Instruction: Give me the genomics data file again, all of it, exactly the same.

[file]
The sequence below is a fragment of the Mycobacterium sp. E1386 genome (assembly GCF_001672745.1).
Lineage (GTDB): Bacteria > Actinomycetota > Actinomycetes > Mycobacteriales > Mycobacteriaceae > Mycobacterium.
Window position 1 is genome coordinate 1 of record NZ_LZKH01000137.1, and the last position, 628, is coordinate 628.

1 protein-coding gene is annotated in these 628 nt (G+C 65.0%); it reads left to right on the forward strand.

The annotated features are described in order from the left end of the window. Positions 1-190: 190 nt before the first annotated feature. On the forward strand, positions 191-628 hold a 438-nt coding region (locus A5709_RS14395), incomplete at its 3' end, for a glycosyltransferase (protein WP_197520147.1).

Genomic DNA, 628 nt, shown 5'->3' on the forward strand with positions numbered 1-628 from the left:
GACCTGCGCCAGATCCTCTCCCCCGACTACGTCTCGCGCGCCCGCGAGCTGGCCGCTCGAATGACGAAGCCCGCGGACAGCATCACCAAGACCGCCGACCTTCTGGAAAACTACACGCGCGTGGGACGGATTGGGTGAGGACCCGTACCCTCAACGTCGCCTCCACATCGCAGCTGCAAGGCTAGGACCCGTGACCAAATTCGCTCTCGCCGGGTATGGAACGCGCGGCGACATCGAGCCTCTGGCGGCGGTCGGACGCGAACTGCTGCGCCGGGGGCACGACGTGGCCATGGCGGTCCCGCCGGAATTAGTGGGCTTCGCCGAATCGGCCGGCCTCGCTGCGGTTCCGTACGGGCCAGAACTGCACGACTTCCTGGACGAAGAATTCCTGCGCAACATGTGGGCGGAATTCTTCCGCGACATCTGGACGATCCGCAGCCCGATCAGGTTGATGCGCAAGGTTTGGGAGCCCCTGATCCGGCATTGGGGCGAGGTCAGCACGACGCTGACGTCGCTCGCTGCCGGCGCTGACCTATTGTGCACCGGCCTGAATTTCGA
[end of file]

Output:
The sequence below is a fragment of the Mycobacterium sp. E1386 genome (assembly GCF_001672745.1).
Lineage (GTDB): Bacteria > Actinomycetota > Actinomycetes > Mycobacteriales > Mycobacteriaceae > Mycobacterium.
Window position 1 is genome coordinate 1 of record NZ_LZKH01000137.1, and the last position, 628, is coordinate 628.

1 protein-coding gene is annotated in these 628 nt (G+C 65.0%); it reads left to right on the forward strand.

The annotated features are described in order from the left end of the window. Positions 1-190: 190 nt before the first annotated feature. On the forward strand, positions 191-628 hold a 438-nt coding region (locus A5709_RS14395), incomplete at its 3' end, for a glycosyltransferase (protein WP_197520147.1).

Genomic DNA, 628 nt, shown 5'->3' on the forward strand with positions numbered 1-628 from the left:
GACCTGCGCCAGATCCTCTCCCCCGACTACGTCTCGCGCGCCCGCGAGCTGGCCGCTCGAATGACGAAGCCCGCGGACAGCATCACCAAGACCGCCGACCTTCTGGAAAACTACACGCGCGTGGGACGGATTGGGTGAGGACCCGTACCCTCAACGTCGCCTCCACATCGCAGCTGCAAGGCTAGGACCCGTGACCAAATTCGCTCTCGCCGGGTATGGAACGCGCGGCGACATCGAGCCTCTGGCGGCGGTCGGACGCGAACTGCTGCGCCGGGGGCACGACGTGGCCATGGCGGTCCCGCCGGAATTAGTGGGCTTCGCCGAATCGGCCGGCCTCGCTGCGGTTCCGTACGGGCCAGAACTGCACGACTTCCTGGACGAAGAATTCCTGCGCAACATGTGGGCGGAATTCTTCCGCGACATCTGGACGATCCGCAGCCCGATCAGGTTGATGCGCAAGGTTTGGGAGCCCCTGATCCGGCATTGGGGCGAGGTCAGCACGACGCTGACGTCGCTCGCTGCCGGCGCTGACCTATTGTGCACCGGCCTGAATTTCGA